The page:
Get Inspired event! HR leaders share their tips on getting ahead

We were delighted to finish our annual HR events series with an exceptional evening of Inspiration and advice for our early talent candidates.

An impressive panel of HR leaders took to the stage in a no-holds-barred discussion, generously sharing their wisdom with up and coming HR professionals. Lively discussion ensued around the future of work, how to navigate a successful HR career and the advice they would give their 21 year old selves if they were to start their careers all over again.

Panelists included Dan Cook – GM People and Culture at DEXUS Property Group, Karine McAuliffe – Head of Recruitment at Arthur J Gallagher, Mark Cox -Executive Director – People and Culture for the State Transit Authority and Kama-Jade Ghosn – Head of Performance, Reward and HR Operations at Eclipx Group.

Chris Mewing led panel discussions between HR leaders

The diverse range of expertise on the panel meant everyone took home valuable information, as speakers spoke candidly about their personal career journeys and shared tried and tested tips for success.

Much discussion took place around where these HR leaders see the industry going and the trends we can expect to see in the next decade. While automation is inevitable, the panel agreed that remembering the “H” in “HR” was of utmost importance.

Mark Cox observed that IR will most likely become more transparent with less discussion going on behind closed doors; a testament to the incoming generation of confident HR professionals who are empowered to converse at this level.

Karine talked about the pace of technology in recruitment and Kama reiterated the importance of embracing analytics to improve practices within an organisition.

Dan shared interesting insights around the property industry, particularly around the current talent gap of young women deciding to pursue careers in this predominantly blue-collar field. It’s something the industry as a whole is working to improve, and Dan has been involved in initiatives that focus on educating girls in years’ 9/10 at school, to engage them early around potential job opportunities in the sector.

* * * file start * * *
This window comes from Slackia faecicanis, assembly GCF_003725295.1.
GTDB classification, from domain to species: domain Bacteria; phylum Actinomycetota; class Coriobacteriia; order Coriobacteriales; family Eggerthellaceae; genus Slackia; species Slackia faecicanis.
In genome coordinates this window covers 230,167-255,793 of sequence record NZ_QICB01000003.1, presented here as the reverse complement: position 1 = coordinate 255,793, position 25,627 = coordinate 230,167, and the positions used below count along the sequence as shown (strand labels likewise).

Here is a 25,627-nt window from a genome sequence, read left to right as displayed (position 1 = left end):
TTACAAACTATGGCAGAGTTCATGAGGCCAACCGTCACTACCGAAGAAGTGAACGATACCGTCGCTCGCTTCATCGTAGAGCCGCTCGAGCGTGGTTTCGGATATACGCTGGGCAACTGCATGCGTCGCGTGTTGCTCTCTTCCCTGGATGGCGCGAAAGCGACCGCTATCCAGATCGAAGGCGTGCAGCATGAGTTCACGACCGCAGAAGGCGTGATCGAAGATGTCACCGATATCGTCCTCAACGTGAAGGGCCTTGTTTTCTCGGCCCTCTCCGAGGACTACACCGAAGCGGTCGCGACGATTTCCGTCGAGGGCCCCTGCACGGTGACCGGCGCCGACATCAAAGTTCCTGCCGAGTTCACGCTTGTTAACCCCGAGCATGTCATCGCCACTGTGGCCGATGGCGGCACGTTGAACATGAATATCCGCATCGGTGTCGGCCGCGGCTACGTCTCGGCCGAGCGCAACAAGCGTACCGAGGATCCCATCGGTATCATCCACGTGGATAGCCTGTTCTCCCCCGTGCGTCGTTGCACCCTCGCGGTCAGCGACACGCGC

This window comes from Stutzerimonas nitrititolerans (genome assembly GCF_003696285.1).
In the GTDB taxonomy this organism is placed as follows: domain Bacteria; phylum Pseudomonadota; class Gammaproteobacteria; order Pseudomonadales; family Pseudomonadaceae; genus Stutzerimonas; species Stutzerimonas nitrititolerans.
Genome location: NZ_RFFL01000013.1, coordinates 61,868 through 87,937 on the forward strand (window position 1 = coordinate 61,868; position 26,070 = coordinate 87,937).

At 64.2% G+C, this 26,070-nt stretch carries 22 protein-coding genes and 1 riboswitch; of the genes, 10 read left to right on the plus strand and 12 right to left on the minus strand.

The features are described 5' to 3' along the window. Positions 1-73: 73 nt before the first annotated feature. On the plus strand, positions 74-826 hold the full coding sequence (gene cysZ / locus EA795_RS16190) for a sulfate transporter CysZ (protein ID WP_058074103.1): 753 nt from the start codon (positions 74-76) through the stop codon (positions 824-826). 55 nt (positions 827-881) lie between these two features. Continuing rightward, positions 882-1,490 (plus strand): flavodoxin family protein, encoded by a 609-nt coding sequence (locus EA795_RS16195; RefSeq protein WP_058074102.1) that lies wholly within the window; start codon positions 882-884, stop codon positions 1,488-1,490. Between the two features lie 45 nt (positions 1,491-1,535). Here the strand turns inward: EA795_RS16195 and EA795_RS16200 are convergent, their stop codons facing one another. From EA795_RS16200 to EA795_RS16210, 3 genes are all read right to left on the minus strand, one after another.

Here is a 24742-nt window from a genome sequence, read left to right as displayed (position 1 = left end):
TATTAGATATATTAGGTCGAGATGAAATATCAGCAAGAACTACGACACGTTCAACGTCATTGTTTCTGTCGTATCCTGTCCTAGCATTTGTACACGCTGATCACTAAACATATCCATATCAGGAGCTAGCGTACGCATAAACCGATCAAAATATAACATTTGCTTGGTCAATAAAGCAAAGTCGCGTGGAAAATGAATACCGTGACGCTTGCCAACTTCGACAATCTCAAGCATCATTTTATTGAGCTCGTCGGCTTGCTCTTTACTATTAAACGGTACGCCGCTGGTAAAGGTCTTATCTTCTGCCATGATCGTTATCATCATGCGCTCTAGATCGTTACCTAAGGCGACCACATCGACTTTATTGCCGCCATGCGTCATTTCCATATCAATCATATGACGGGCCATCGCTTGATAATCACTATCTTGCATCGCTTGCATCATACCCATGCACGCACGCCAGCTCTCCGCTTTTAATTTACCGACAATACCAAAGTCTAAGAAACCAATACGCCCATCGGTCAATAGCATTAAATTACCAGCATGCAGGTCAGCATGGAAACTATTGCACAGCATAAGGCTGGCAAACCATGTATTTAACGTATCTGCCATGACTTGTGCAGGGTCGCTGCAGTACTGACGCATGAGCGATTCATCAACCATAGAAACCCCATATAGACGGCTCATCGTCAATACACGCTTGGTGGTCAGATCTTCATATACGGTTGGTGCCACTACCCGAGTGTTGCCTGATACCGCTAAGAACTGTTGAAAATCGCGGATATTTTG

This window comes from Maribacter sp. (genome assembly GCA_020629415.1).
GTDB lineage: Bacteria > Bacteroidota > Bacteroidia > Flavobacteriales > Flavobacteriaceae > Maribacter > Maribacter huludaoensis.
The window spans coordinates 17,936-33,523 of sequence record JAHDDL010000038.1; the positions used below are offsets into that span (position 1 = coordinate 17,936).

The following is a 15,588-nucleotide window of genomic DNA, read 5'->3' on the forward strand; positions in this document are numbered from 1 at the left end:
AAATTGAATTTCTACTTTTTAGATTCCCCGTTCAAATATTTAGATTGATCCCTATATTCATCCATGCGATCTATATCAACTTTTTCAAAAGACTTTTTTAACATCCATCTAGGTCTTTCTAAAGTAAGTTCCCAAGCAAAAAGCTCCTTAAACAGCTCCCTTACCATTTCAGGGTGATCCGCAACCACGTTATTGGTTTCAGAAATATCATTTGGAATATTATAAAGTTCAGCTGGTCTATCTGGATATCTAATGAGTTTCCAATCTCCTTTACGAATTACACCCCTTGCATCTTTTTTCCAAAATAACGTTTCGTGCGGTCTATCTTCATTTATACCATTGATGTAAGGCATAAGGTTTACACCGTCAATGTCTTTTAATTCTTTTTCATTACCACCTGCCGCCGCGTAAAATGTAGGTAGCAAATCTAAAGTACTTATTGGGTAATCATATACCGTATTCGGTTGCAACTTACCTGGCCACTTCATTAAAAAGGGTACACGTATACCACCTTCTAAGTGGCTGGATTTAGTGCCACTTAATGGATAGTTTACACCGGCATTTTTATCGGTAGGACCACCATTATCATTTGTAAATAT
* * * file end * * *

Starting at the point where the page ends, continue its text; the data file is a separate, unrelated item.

How to make yourself more employable and stand out from the crowd proved particularly popular topics, with each panelist giving their own tips (and a few pet hates). There were plenty of useful recommendations and everyone agreed that reading extensively and personal development (both inside and outside of work) were imperative.

Panelists gave fantastic advice around how to navigate the best career path and weighing up specialising versus generalist HR roles.

Other interesting answers revolved around the advice panelists would give if they could go back and talk to their 21-year-old selves. Among the many pearls of wisdom were the following:

• Say “yes”! Don’t be afraid of taking on extra work or challenges to develop your skills, understanding and experience. It is also important to keep in mind that you may not receive a monetary reward straight away, this will come eventually. It is vital to remember that hard-work comes before the reward and patience pays dividends
• Be flexible and allow yourself to move between different industries and roles. What you end up enjoying most about a role may not be what you had initially anticipated. Karine for example detested statistics at uni, but in the early stages of her career she found a passion for stats and analytics when they were brought to life through the positive impact they can have within an organisation
• If you know 80% of your role and you start to get bored and plateau, push yourself to learn that last 20%. That will make all the difference when you want to move on, it will also be noticed within the organisation
• Back yourself
• Technical expertise can be taught, but cultural fit, attitude and personality cannot, so always be yourself
• Keep learning – both within your career and in your personal life
• Remember that your career is an aspect of your life. Don’t lose sight of the fun in your role and always allow room to enjoy life outside of “business hours”